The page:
Although housing is a right guaranteed under human rights law and should not be subject to speculation, the financialisation of housing is one of the main current obstacles to affordable housing. All over Europe, investment funds are having a structural effect on rents. In some countries, activists are rising up against this reality, such as "Expropriate Deutsche Wohnen & co" who organized a referendum in Berlin to expropriate the large landlords. A joint research of Housing Rights Watch and the Fondation Abbé Pierre shows that rent control encompasses different realities, from limiting the initial rent to acting on lease renewals to imposing rent cap, etc. It showed that “second generation” of rent controls allowed for exceptions in the case of housing renovations. Social housing is declining, but new EU initiatives show that the EU impact on the topic is increasing, and that municipalities are more keen on using rent control and have a bigger role in insuring affordable housing. The research shows that the existing rent control legislations all attempt to strike a balance between landlords' rights to property and tenants' rights to housing: while there is a fear that landlords will not rent their properties, there is a desire to preserve the supply of affordable housing and security of tenure. In this regard, the European Court of Human Rights (ECHR) does not oppose rent controls, but highlight the need to strike a balance between general interest and the landlord’s right.
At the national level, rent controls have already been implemented in Europe, such as in Germany with the 2015 Rent Control Act. A rent cap started to be implemented before it was deemed unconstitutional in March 2021. Nonetheless, the German Federal Constitutional Court stressed in its decision the permissibility of rent regulation, and its necessity for the public interest. In France, a decree prohibits rent increases since 2012 in 28 municipalites and the 2018 ELAN law imposed an experimental rent control system for 5 years in housing strained areas. Overall, the speaker reminded the need to restrict the right to property, as the right to housing is not compatible with deregulated market.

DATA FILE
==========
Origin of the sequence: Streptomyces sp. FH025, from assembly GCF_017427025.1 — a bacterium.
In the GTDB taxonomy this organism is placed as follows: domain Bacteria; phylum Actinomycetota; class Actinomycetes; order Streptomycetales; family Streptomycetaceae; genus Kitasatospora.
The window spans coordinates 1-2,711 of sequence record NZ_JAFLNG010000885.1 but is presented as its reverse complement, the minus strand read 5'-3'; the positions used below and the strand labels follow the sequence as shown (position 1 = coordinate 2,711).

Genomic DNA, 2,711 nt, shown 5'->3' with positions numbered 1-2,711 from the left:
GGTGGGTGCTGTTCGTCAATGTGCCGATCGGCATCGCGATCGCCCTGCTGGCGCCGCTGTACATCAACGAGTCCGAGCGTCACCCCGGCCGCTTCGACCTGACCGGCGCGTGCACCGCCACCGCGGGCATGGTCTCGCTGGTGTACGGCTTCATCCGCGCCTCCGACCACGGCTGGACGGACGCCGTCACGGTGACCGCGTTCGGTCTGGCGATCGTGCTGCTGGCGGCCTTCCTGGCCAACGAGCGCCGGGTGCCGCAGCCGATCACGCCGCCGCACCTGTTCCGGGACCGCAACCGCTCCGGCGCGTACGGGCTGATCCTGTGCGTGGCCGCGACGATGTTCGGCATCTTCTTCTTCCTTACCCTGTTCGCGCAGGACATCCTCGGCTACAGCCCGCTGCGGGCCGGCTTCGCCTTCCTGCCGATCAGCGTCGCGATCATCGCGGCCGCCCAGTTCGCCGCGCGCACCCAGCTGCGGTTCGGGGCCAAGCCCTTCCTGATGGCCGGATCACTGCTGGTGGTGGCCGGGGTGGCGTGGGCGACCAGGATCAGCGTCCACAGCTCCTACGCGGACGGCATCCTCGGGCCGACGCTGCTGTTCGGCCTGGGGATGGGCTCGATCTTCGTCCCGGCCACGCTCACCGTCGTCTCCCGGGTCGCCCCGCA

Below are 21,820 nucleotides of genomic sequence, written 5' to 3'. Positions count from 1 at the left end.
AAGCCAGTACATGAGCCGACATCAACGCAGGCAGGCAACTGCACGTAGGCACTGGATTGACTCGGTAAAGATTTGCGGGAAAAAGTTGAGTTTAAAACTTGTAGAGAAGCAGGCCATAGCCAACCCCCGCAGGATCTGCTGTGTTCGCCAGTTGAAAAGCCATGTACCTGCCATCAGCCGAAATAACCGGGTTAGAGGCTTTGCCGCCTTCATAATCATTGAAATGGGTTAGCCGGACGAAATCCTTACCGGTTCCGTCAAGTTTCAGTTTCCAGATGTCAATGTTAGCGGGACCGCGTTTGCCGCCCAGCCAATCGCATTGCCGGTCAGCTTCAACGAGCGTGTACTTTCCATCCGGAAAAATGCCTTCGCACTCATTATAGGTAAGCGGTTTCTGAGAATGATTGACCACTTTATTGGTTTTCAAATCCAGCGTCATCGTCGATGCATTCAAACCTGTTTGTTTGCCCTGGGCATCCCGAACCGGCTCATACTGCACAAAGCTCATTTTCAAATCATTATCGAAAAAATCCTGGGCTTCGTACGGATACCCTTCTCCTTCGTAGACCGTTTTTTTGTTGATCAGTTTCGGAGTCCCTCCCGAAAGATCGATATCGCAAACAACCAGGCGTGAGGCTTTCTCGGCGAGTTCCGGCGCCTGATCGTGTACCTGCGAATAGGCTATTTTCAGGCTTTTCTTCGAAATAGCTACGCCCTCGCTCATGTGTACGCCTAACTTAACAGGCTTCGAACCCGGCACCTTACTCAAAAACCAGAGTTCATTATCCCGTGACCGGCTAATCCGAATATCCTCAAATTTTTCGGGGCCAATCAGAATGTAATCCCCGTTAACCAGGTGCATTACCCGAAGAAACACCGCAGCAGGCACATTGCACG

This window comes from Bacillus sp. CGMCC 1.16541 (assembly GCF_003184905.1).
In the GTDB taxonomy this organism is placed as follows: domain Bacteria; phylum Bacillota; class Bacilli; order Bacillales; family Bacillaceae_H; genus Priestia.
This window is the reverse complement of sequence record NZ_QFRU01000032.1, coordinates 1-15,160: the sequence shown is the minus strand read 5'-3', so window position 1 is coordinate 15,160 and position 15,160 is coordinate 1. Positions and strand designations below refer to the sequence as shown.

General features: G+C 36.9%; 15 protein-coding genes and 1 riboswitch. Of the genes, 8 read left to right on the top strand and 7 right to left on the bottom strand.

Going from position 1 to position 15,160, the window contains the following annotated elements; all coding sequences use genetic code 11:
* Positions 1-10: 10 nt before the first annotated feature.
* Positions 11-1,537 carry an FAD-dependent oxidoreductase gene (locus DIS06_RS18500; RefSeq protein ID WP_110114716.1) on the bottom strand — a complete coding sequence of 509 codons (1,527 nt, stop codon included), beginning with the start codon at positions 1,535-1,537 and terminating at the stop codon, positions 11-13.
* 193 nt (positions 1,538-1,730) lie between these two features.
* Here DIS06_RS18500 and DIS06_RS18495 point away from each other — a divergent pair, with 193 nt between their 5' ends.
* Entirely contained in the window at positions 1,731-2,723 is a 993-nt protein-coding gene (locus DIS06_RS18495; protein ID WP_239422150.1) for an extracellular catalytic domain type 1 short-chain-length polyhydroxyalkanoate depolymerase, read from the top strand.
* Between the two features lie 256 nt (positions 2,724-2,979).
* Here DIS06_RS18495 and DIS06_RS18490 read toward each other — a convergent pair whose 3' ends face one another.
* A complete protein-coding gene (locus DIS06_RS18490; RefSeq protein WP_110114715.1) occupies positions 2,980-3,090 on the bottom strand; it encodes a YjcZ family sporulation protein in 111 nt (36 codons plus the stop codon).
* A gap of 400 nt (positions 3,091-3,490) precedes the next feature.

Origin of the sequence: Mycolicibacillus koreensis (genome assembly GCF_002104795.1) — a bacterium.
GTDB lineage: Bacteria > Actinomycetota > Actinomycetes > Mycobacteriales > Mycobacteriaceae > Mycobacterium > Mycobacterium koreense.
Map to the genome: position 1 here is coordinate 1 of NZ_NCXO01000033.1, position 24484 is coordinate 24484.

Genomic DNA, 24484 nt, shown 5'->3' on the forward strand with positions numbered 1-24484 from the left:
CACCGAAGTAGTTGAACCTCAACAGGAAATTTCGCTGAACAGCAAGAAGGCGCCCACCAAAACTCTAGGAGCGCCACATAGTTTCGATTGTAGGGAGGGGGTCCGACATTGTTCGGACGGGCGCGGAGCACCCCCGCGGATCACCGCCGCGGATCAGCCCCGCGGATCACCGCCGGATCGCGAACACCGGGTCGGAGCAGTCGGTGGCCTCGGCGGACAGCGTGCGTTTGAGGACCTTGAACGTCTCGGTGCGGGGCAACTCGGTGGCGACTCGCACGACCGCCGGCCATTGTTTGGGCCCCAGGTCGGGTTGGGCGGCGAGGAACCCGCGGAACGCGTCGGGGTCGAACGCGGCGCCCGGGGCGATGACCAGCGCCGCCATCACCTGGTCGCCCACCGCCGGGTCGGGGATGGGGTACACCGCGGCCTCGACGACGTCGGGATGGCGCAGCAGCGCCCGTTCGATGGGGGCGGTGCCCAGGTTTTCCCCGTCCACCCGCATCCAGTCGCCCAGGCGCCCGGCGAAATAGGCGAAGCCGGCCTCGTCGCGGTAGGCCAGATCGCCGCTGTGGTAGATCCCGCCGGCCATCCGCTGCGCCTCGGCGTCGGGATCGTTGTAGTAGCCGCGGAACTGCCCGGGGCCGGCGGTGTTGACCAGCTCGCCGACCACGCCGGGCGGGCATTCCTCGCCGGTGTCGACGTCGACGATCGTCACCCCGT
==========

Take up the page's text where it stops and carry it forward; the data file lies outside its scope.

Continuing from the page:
The second speaker, Ulrich Soldner, Representative of the Lord Mayor for regional networks and land strategy for the City of Ulm (Germany) presented the land policy of the city of Ulm. Affordable housing policies have started with the city’s industrialization in 1894, as the town council decided that Ulm should build accessible housing for the workers, as the factories needed to attract labour. Since then, the communal land has been used specifically to build communal housing, and the city started purchasing land for this purpose. Today, the strategy of the municipality to regulate the prices of rents is to purchase and create a stock of land that can be used for housing construction. The city’s strategy is to anticipates the supply to meet the demand. This stock is also exchanged for agriculture and used to face “human and natural challenges” (childcare, immigration, environmental degradations, etc).
The role of the city is central in controlling the affordability of housing. The Article 28 of the German Constitution makes municipalities responsible for all housing activities. In the city of Ulm more specifically, the agreement of the city is necessary to start the construction of a building, and private actors building on municipal land agree to offer a minimum of 30% of their stock to affordable housing. “The rate often exceeds this threshold” according to Mr. Soldner. By acquiring land with buildings that need to be renovated, one of the goals of the city is to improve the quality of the housing park. Moreover, the city of Ulm has its own municipal housing company “UWS”. UWS owns more than a third of the rented housing in the city and enables to control the level of rents. While the average rent is 8.6€/m2 at the scale of the city, it is 6€ in the UWS stock. Finally, Mr Soldner highlighted the "Ulm-Neu Ulm offensive", a partnership between the city of Ulm and the city of Neu-Ulm which will lead to the building of 7 000 new housing units in the next decade, out of which 30 to 50% will be owned by UWS.
Eduard Gonzales de Molina, PhD Candidate PPP's in Affordable Housing at Ajuntament de BCN and UPF Barcelona (Spain) presented the role of rent control in Barcelona’s housing policies. He reminded that the reasons that have led Spain to implement rent control policies were a shortage on social and rental housing in general combined with the strong increase in rental prices in the last years. The strategy of the city of Barcelona to face this crisis has been to launch a Right to Housing Plan to create 18 439 new social affordable housing units. This led to the creation of public housings targeting low-income households, elderly people, young people, etc. Another strategy was to purchase housing to better distribute the housing stock. The city also decided to mobilise vacant housing, although their vacant stock is very small, and developed public-private partnerships. Hence, a public-private company was funded to create affordable housing. Moreover, the city increased the public spending as well as grants for low-income homeowners.